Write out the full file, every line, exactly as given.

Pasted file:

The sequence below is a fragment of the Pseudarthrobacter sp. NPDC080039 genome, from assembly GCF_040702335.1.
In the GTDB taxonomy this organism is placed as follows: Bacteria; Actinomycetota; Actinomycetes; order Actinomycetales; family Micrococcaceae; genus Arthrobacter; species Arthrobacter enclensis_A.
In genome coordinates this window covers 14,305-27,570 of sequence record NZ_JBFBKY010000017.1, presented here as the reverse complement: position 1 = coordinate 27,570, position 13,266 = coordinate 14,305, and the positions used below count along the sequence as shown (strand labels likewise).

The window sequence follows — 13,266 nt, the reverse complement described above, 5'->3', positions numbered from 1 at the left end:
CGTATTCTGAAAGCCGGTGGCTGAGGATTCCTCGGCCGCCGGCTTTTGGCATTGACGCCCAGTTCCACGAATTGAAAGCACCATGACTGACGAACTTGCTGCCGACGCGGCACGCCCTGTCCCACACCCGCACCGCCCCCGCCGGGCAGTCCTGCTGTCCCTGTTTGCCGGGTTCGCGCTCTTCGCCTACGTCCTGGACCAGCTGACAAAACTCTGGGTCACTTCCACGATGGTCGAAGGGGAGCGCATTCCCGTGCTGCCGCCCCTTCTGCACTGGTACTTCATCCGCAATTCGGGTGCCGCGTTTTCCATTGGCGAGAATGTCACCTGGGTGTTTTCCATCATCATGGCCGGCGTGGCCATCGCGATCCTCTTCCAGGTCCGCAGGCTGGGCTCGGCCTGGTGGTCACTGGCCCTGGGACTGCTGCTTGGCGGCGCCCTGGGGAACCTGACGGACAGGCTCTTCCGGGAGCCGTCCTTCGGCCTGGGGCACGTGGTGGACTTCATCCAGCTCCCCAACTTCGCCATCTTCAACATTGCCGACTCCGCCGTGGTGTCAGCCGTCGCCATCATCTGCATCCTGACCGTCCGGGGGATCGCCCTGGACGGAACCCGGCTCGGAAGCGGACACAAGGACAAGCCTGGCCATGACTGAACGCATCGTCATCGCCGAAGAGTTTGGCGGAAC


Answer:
The sequence below is a fragment of the Pseudarthrobacter sp. NPDC080039 genome, from assembly GCF_040702335.1.
In the GTDB taxonomy this organism is placed as follows: Bacteria; Actinomycetota; Actinomycetes; order Actinomycetales; family Micrococcaceae; genus Arthrobacter; species Arthrobacter enclensis_A.
In genome coordinates this window covers 14,305-27,570 of sequence record NZ_JBFBKY010000017.1, presented here as the reverse complement: position 1 = coordinate 27,570, position 13,266 = coordinate 14,305, and the positions used below count along the sequence as shown (strand labels likewise).

The window sequence follows — 13,266 nt, the reverse complement described above, 5'->3', positions numbered from 1 at the left end:
CGTATTCTGAAAGCCGGTGGCTGAGGATTCCTCGGCCGCCGGCTTTTGGCATTGACGCCCAGTTCCACGAATTGAAAGCACCATGACTGACGAACTTGCTGCCGACGCGGCACGCCCTGTCCCACACCCGCACCGCCCCCGCCGGGCAGTCCTGCTGTCCCTGTTTGCCGGGTTCGCGCTCTTCGCCTACGTCCTGGACCAGCTGACAAAACTCTGGGTCACTTCCACGATGGTCGAAGGGGAGCGCATTCCCGTGCTGCCGCCCCTTCTGCACTGGTACTTCATCCGCAATTCGGGTGCCGCGTTTTCCATTGGCGAGAATGTCACCTGGGTGTTTTCCATCATCATGGCCGGCGTGGCCATCGCGATCCTCTTCCAGGTCCGCAGGCTGGGCTCGGCCTGGTGGTCACTGGCCCTGGGACTGCTGCTTGGCGGCGCCCTGGGGAACCTGACGGACAGGCTCTTCCGGGAGCCGTCCTTCGGCCTGGGGCACGTGGTGGACTTCATCCAGCTCCCCAACTTCGCCATCTTCAACATTGCCGACTCCGCCGTGGTGTCAGCCGTCGCCATCATCTGCATCCTGACCGTCCGGGGGATCGCCCTGGACGGAACCCGGCTCGGAAGCGGACACAAGGACAAGCCTGGCCATGACTGAACGCATCGTCATCGCCGAAGAGTTTGGCGGAAC